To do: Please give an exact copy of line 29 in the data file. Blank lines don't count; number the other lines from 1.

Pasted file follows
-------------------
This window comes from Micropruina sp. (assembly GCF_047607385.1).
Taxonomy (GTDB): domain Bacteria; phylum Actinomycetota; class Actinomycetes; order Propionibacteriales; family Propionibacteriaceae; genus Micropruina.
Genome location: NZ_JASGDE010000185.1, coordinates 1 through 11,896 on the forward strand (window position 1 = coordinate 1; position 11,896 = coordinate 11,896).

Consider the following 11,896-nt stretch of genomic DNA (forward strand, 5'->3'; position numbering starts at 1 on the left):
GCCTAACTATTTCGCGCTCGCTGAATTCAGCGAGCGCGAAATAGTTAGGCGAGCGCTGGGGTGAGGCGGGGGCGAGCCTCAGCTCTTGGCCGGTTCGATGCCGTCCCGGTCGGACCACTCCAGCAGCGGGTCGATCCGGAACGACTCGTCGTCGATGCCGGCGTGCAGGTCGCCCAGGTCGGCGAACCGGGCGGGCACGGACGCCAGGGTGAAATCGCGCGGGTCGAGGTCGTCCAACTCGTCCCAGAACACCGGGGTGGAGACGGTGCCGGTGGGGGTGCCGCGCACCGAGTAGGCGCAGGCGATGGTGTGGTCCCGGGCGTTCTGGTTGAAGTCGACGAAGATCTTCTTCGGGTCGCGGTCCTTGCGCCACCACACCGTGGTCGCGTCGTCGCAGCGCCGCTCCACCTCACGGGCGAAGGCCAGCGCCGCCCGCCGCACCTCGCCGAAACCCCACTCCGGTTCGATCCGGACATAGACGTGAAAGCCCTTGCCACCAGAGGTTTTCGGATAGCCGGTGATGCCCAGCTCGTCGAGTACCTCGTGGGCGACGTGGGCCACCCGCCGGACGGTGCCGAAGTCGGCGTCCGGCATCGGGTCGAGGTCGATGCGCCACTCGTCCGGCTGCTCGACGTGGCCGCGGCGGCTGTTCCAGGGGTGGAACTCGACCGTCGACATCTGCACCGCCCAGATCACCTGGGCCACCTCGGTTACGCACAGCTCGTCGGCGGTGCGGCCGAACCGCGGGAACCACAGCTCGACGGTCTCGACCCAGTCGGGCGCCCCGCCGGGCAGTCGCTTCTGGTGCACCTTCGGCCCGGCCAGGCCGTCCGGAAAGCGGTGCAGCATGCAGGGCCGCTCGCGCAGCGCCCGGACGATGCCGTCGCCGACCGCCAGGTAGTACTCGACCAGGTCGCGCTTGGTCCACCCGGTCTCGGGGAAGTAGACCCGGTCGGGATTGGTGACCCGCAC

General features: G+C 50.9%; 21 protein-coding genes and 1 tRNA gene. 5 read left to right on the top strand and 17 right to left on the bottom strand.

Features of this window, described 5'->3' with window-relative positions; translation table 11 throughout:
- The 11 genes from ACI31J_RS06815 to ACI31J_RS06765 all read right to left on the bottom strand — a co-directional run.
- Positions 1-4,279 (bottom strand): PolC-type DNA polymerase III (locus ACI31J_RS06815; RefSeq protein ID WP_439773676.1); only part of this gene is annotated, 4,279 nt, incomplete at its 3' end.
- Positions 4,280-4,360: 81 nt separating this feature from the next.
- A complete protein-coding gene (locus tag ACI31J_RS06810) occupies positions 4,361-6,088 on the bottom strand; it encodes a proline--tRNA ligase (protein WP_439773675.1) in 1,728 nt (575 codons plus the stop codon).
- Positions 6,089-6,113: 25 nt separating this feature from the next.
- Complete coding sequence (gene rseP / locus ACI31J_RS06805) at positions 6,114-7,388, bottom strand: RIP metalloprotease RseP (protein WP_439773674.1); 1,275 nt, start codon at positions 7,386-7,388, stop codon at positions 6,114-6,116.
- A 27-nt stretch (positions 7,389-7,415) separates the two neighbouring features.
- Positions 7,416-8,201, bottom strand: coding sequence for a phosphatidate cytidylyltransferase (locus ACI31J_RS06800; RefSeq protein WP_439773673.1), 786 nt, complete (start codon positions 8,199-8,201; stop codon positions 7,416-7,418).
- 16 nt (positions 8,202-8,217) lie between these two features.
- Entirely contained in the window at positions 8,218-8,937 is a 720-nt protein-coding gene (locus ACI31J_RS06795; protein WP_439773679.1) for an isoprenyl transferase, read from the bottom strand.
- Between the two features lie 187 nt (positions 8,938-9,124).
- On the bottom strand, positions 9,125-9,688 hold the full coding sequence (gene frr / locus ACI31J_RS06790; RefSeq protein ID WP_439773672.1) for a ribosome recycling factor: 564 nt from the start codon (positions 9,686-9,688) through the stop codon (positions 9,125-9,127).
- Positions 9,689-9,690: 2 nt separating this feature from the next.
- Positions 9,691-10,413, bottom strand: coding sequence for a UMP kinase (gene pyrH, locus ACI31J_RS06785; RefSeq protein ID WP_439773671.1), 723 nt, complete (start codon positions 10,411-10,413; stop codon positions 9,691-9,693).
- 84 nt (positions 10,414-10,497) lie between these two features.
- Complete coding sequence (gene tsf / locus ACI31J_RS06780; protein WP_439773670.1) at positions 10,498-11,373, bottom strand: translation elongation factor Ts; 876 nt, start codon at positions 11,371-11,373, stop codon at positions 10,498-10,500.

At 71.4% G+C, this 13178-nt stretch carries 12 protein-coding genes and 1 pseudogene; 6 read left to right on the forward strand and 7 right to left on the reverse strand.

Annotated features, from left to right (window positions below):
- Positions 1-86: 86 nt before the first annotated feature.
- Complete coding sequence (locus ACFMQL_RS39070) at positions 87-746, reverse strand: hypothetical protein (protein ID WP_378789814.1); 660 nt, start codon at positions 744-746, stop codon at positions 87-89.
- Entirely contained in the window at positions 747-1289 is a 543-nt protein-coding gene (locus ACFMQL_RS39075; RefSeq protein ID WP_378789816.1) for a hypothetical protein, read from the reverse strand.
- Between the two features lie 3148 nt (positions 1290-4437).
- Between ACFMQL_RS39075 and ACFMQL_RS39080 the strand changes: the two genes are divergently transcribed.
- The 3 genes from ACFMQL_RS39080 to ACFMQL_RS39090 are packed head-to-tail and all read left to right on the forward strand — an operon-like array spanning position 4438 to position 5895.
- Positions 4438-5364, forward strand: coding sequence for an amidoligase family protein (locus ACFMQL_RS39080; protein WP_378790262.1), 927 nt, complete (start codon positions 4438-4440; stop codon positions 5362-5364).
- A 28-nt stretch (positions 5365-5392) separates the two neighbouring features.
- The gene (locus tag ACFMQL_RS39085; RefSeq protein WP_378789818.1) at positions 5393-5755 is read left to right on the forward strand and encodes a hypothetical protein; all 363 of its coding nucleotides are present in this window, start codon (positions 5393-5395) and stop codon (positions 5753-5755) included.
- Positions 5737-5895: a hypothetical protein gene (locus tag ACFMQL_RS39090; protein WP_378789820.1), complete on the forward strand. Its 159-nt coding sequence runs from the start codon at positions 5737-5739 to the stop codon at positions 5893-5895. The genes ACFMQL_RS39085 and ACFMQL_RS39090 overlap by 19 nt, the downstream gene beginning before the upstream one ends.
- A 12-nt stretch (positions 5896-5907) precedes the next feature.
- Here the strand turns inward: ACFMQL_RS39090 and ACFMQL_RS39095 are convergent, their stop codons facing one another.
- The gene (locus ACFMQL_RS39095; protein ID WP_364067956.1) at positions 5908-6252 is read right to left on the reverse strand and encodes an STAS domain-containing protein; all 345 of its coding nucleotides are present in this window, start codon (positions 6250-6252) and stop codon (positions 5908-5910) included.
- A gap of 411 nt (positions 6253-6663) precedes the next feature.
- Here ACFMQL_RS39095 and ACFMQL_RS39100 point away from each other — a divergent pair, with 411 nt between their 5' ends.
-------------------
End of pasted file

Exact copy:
- Between the two features lie 3148 nt (positions 1290-4437).